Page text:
Foundation Supporter of the Year: The Stephen & Renee Bisciotti Foundation
Habitat for Humanity depends on the thoughtful, strategic support of the leading private foundations in Central Maryland, which fund construction, programs, capacity and capital needs. This year, we are especially grateful to recognize a generous, multi-year pledge from the Stephen & Renee Bisciotti Foundation toward continuation of our model workforce training program called HabiCorps. This multi-year support is crucial to the ongoing operation of HabiCorps and to training skilled workers in the construction industry — helping ensure that this model program started five years ago is strengthened and institutionalized. Habitat is proud of this endorsement of its program and its goals.
360-Degree Supporter of the Year: Johns Hopkins Medicine and the Johns Hopkins University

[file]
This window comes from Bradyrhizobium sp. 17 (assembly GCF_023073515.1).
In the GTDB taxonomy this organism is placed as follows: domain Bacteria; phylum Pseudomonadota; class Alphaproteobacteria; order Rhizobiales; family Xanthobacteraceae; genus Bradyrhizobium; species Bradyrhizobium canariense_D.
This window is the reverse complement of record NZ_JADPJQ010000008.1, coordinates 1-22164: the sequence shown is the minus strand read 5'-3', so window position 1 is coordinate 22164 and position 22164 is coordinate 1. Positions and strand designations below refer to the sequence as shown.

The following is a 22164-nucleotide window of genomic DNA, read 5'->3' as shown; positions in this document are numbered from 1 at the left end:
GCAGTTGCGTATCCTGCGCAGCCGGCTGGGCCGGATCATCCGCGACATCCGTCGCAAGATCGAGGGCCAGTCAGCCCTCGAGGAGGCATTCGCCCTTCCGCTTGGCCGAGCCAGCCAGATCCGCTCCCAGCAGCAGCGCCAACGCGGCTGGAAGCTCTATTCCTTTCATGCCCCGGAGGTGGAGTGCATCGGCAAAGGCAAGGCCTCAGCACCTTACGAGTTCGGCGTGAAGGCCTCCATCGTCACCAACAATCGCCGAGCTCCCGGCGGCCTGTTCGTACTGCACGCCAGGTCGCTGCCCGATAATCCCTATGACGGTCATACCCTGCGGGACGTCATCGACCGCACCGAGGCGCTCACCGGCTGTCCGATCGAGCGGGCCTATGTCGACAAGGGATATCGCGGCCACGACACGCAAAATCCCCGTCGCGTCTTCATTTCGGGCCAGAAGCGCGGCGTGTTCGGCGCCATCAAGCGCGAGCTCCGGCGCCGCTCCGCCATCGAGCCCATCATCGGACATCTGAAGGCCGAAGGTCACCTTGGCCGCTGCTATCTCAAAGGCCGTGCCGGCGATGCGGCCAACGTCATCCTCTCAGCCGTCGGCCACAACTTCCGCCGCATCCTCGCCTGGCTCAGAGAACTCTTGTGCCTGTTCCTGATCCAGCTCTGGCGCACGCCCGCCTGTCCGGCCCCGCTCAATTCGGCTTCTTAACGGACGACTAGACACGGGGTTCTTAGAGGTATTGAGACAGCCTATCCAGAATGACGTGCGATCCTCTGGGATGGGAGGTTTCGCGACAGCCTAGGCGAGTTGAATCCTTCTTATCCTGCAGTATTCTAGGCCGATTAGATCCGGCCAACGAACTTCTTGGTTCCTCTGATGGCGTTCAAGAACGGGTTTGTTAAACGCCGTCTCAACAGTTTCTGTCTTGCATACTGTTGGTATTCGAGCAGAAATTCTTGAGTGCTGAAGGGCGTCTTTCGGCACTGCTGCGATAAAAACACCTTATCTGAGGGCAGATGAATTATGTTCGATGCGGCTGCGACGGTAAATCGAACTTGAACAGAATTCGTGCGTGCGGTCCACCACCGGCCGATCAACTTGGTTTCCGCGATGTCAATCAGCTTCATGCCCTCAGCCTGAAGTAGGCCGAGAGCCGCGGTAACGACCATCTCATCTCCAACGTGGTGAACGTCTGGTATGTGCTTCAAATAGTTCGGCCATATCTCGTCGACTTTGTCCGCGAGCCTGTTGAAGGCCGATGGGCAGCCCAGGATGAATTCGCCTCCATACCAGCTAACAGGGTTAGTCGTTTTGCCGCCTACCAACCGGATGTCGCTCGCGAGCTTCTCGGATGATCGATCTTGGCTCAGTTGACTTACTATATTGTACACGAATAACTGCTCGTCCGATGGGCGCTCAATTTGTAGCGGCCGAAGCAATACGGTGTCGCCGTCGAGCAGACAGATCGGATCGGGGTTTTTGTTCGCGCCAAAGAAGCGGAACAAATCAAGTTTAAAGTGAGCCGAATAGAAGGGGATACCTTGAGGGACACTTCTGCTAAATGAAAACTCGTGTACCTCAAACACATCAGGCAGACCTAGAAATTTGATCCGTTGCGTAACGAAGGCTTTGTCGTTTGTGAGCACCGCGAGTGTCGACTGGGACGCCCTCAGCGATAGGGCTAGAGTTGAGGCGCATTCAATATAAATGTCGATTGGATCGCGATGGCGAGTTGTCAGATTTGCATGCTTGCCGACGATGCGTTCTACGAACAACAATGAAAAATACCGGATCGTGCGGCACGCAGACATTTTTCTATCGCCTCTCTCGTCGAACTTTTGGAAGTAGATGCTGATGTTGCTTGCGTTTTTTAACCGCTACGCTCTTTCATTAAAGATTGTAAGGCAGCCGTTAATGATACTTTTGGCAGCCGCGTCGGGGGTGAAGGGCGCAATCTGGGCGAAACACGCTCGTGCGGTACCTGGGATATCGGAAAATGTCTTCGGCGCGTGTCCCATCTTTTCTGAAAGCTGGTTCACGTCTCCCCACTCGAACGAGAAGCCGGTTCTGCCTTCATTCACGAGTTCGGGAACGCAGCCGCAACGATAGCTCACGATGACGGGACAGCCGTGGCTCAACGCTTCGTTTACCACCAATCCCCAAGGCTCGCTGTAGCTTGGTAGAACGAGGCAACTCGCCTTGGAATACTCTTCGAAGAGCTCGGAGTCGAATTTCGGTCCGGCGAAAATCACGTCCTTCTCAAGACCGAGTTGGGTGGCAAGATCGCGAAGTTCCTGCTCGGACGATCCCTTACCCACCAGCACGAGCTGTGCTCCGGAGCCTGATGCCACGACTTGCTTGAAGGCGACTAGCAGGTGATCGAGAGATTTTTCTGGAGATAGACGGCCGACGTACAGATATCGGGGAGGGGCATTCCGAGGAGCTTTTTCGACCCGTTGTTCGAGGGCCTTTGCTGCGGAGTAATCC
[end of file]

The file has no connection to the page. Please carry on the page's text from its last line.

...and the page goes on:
Each year, Habitat recognizes a supporter who has engaged with our work in numerous ways. This year, Habitat is proud to recognize Johns Hopkins Medicine as well as the Johns Hopkins Hospital.
In the year before Covid struck, Habitat and Hopkins began a discussion about working together on a project in East Baltimore, within walking distance of the main hospital. Together, Habitat and Hopkins started to tackle two vacant blocks in Milton-Montford. The Chief Operating Office of Hopkins Hospital rallied hospital executives to sponsor construction of the home. In collaboration, Habitat reopened construction activities safely during the pandemic, and the hospital and university promoted this work in publications and deployed talented volunteers to build. At the University itself, the John’s Hopkins collegiate student group continued to raise and donate funds, conduct educational programs, and engage in projects.